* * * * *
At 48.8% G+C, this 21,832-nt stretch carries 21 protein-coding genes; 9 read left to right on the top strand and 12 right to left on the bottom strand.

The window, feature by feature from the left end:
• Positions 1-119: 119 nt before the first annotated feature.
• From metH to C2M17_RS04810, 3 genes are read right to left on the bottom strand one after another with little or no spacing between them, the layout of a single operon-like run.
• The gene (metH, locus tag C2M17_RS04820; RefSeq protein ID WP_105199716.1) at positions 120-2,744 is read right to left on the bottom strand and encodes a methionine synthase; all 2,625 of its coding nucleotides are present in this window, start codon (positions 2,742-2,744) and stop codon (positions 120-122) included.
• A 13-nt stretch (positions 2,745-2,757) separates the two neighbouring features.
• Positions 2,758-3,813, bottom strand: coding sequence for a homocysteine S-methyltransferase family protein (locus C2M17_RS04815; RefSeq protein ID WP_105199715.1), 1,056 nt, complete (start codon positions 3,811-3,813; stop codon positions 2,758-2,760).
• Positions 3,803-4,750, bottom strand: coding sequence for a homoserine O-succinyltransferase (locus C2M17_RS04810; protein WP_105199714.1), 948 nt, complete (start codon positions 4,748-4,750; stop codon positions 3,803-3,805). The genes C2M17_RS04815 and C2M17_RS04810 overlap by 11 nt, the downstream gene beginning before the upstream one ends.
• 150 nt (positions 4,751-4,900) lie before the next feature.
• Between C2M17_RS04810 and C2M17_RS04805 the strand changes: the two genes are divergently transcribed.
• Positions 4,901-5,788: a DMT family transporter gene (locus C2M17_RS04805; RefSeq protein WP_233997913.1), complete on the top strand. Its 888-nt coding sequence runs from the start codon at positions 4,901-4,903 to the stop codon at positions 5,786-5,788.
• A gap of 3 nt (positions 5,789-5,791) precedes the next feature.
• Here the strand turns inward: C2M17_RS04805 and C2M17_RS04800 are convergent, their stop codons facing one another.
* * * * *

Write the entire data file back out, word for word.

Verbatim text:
At 48.8% G+C, this 21,832-nt stretch carries 21 protein-coding genes; 9 read left to right on the top strand and 12 right to left on the bottom strand.

The window, feature by feature from the left end:
• Positions 1-119: 119 nt before the first annotated feature.
• From metH to C2M17_RS04810, 3 genes are read right to left on the bottom strand one after another with little or no spacing between them, the layout of a single operon-like run.
• The gene (metH, locus tag C2M17_RS04820; RefSeq protein ID WP_105199716.1) at positions 120-2,744 is read right to left on the bottom strand and encodes a methionine synthase; all 2,625 of its coding nucleotides are present in this window, start codon (positions 2,742-2,744) and stop codon (positions 120-122) included.
• A 13-nt stretch (positions 2,745-2,757) separates the two neighbouring features.
• Positions 2,758-3,813, bottom strand: coding sequence for a homocysteine S-methyltransferase family protein (locus C2M17_RS04815; RefSeq protein ID WP_105199715.1), 1,056 nt, complete (start codon positions 3,811-3,813; stop codon positions 2,758-2,760).
• Positions 3,803-4,750, bottom strand: coding sequence for a homoserine O-succinyltransferase (locus C2M17_RS04810; protein WP_105199714.1), 948 nt, complete (start codon positions 4,748-4,750; stop codon positions 3,803-3,805). The genes C2M17_RS04815 and C2M17_RS04810 overlap by 11 nt, the downstream gene beginning before the upstream one ends.
• 150 nt (positions 4,751-4,900) lie before the next feature.
• Between C2M17_RS04810 and C2M17_RS04805 the strand changes: the two genes are divergently transcribed.
• Positions 4,901-5,788: a DMT family transporter gene (locus C2M17_RS04805; RefSeq protein WP_233997913.1), complete on the top strand. Its 888-nt coding sequence runs from the start codon at positions 4,901-4,903 to the stop codon at positions 5,786-5,788.
• A gap of 3 nt (positions 5,789-5,791) precedes the next feature.
• Here the strand turns inward: C2M17_RS04805 and C2M17_RS04800 are convergent, their stop codons facing one another.